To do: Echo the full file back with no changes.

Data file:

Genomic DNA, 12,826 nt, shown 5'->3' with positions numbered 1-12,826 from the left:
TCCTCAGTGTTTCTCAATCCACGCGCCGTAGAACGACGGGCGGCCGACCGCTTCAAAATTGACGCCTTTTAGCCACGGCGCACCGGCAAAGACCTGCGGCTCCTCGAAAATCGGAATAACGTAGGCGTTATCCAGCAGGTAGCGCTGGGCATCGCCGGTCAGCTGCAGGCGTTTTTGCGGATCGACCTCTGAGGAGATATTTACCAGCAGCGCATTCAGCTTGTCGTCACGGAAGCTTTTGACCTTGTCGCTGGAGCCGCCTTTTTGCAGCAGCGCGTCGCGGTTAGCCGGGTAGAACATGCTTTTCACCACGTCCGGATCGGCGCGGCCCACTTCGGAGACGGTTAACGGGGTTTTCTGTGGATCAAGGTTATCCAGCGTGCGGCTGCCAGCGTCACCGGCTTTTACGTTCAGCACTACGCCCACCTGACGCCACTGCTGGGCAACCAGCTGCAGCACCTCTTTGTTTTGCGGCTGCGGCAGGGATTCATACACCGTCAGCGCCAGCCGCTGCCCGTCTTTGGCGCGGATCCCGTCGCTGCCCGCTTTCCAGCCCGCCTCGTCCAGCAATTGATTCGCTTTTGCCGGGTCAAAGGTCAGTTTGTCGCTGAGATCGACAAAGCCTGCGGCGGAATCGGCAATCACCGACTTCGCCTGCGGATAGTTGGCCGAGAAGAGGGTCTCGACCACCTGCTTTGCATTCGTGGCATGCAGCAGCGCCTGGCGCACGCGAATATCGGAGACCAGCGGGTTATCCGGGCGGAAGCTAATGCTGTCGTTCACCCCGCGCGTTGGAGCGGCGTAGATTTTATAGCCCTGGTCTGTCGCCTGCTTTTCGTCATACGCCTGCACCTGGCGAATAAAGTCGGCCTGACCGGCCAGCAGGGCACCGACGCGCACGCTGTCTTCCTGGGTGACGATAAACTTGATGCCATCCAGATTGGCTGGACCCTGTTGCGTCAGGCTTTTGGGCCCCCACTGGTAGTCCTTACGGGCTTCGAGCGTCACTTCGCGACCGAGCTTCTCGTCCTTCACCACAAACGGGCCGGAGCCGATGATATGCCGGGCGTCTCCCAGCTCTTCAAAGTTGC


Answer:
Genomic DNA, 12,826 nt, shown 5'->3' with positions numbered 1-12,826 from the left:
TCCTCAGTGTTTCTCAATCCACGCGCCGTAGAACGACGGGCGGCCGACCGCTTCAAAATTGACGCCTTTTAGCCACGGCGCACCGGCAAAGACCTGCGGCTCCTCGAAAATCGGAATAACGTAGGCGTTATCCAGCAGGTAGCGCTGGGCATCGCCGGTCAGCTGCAGGCGTTTTTGCGGATCGACCTCTGAGGAGATATTTACCAGCAGCGCATTCAGCTTGTCGTCACGGAAGCTTTTGACCTTGTCGCTGGAGCCGCCTTTTTGCAGCAGCGCGTCGCGGTTAGCCGGGTAGAACATGCTTTTCACCACGTCCGGATCGGCGCGGCCCACTTCGGAGACGGTTAACGGGGTTTTCTGTGGATCAAGGTTATCCAGCGTGCGGCTGCCAGCGTCACCGGCTTTTACGTTCAGCACTACGCCCACCTGACGCCACTGCTGGGCAACCAGCTGCAGCACCTCTTTGTTTTGCGGCTGCGGCAGGGATTCATACACCGTCAGCGCCAGCCGCTGCCCGTCTTTGGCGCGGATCCCGTCGCTGCCCGCTTTCCAGCCCGCCTCGTCCAGCAATTGATTCGCTTTTGCCGGGTCAAAGGTCAGTTTGTCGCTGAGATCGACAAAGCCTGCGGCGGAATCGGCAATCACCGACTTCGCCTGCGGATAGTTGGCCGAGAAGAGGGTCTCGACCACCTGCTTTGCATTCGTGGCATGCAGCAGCGCCTGGCGCACGCGAATATCGGAGACCAGCGGGTTATCCGGGCGGAAGCTAATGCTGTCGTTCACCCCGCGCGTTGGAGCGGCGTAGATTTTATAGCCCTGGTCTGTCGCCTGCTTTTCGTCATACGCCTGCACCTGGCGAATAAAGTCGGCCTGACCGGCCAGCAGGGCACCGACGCGCACGCTGTCTTCCTGGGTGACGATAAACTTGATGCCATCCAGATTGGCTGGACCCTGTTGCGTCAGGCTTTTGGGCCCCCACTGGTAGTCCTTACGGGCTTCGAGCGTCACTTCGCGACCGAGCTTCTCGTCCTTCACCACAAACGGGCCGGAGCCGATGATATGCCGGGCGTCTCCCAGCTCTTCAAAGTTGC